“The world is filled with colour: the rainbow, green grass, laterite soil, the sky, you know…everything. It’s the same as the smile. It makes life not just more bearable [but] more interesting, more exciting…I like fashion as well, so, colour coordinating; what goes with what…it’s just fun, you know? Colour is like smiles – it’s just fun.”
Because Sena navigates, and excels across multiple genres, she has come to represent variety. Since the start of her career in 2001, whether by herself, or as member of the Hungarian collective, Irie Mafia, she has combined influences from hip-hop, reggae, funk, rock, EDM, soul, jazz, Afrobeats, etc. This rich versatility, she attributes to her lack of “patience”:
“I’m not exactly your most patient kind of character. I do have patience when I have a goal I want to achieve –I can wait for years for it to happen. But in general, I like excitement. I don’t like being dull…if I do something today, I don’t want to do the same thing tomorrow. In my music as well, that, kind of, has a certain play. I like to change my musical styles, even the people that I’m working with, you know, test myself and try different grounds that I haven’t tried before…try to push my boundaries a little bit further. So variety, for me, is normal. It’s like…one you’ve tried something…I might come back to it, but I like to, you know, go across the palette and see what else I can do before I go back to the ones that I’ve tried”.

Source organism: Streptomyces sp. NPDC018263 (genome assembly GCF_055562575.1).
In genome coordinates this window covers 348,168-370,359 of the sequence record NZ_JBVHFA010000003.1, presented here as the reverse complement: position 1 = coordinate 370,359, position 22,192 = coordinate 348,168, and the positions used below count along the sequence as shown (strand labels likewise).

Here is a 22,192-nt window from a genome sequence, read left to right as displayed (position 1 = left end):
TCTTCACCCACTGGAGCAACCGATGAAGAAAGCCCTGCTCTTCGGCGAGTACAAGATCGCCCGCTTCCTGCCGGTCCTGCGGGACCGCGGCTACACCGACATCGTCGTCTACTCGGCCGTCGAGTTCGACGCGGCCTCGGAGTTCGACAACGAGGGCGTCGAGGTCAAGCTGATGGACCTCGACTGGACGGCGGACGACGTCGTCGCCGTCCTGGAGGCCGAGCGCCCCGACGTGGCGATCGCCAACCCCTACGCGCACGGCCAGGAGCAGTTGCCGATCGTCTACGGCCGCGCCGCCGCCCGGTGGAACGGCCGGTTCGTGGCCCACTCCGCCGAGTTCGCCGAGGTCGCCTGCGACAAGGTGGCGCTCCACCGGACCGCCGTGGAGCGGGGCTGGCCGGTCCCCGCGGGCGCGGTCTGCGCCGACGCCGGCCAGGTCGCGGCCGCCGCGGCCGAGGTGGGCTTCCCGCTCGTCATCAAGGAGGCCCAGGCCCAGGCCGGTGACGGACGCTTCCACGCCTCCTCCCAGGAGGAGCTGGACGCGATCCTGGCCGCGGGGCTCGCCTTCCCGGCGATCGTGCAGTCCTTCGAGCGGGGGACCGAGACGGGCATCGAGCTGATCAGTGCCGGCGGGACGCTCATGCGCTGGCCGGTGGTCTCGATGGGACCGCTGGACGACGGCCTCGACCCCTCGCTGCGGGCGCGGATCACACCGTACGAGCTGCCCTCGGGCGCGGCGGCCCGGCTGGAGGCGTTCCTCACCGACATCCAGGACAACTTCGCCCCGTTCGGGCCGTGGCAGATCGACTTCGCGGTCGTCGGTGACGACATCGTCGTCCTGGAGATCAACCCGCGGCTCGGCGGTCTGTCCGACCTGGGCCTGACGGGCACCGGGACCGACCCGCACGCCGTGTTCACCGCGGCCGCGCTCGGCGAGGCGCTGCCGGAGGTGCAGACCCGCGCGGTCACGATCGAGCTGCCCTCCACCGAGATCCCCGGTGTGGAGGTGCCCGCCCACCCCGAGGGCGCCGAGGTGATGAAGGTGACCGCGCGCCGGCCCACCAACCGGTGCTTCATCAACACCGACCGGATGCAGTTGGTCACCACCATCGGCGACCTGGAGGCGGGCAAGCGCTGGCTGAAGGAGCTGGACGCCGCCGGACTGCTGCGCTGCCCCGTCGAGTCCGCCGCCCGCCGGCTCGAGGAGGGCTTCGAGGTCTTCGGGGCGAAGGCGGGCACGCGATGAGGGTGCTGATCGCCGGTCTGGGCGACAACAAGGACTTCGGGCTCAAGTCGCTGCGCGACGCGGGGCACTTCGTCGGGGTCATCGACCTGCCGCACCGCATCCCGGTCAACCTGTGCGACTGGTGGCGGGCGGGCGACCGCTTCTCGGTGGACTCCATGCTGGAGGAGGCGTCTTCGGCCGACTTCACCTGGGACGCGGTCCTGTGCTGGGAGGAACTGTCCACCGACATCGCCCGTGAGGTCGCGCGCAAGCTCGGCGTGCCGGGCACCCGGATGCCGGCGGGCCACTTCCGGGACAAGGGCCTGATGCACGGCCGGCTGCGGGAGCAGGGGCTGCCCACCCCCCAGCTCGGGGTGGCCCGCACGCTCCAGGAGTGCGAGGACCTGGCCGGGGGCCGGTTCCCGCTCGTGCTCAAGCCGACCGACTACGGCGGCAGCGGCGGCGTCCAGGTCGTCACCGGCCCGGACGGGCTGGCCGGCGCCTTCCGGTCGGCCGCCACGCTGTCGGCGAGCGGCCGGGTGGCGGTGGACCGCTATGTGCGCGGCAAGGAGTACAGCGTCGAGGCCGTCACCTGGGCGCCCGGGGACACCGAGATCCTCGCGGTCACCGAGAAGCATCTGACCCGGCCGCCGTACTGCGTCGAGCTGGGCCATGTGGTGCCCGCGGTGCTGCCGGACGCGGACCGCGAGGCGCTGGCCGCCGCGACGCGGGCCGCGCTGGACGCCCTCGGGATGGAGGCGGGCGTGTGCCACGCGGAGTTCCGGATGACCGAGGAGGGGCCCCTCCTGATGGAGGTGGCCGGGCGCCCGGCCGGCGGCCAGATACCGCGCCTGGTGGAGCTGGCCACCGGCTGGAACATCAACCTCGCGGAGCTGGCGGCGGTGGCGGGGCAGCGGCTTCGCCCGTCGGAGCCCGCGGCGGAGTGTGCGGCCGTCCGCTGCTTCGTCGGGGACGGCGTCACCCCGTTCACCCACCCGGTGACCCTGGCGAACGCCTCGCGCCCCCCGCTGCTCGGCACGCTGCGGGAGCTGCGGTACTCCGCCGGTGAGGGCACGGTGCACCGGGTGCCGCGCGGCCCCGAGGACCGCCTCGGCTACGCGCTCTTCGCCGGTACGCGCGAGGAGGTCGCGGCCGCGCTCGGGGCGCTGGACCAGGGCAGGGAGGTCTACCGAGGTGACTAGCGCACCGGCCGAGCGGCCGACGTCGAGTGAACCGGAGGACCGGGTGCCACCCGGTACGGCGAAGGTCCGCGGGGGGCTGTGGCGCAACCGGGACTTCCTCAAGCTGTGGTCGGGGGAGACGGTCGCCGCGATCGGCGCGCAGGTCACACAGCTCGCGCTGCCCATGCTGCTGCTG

Ultimately, “World Music” is the umbrella I conclude best encapsulates her craft, because she dabbles in everything. “To be very honest with you, it is very difficult to say that I’m belonging to one genre or not”, she stresses bluntly, “–so I like how you said World Music”.
And when I tease that, as is the case of human families, she might have a favourite son namely, reggae, because of the air of freedom that her music arrives in, she quickly refutes it: “I don’t have a favourite child, and it depends on my mood. Some days, maybe I’ll be driving in town, and the only thing I’ll be listening to on the radio is reggae. Sometimes too, I’ll be very calm by listening to some Classical music, and I can’t listen to, you know, electronic music… It depends. That’s the beauty about music. Every music has its day, every music has its mood and the reason why it was created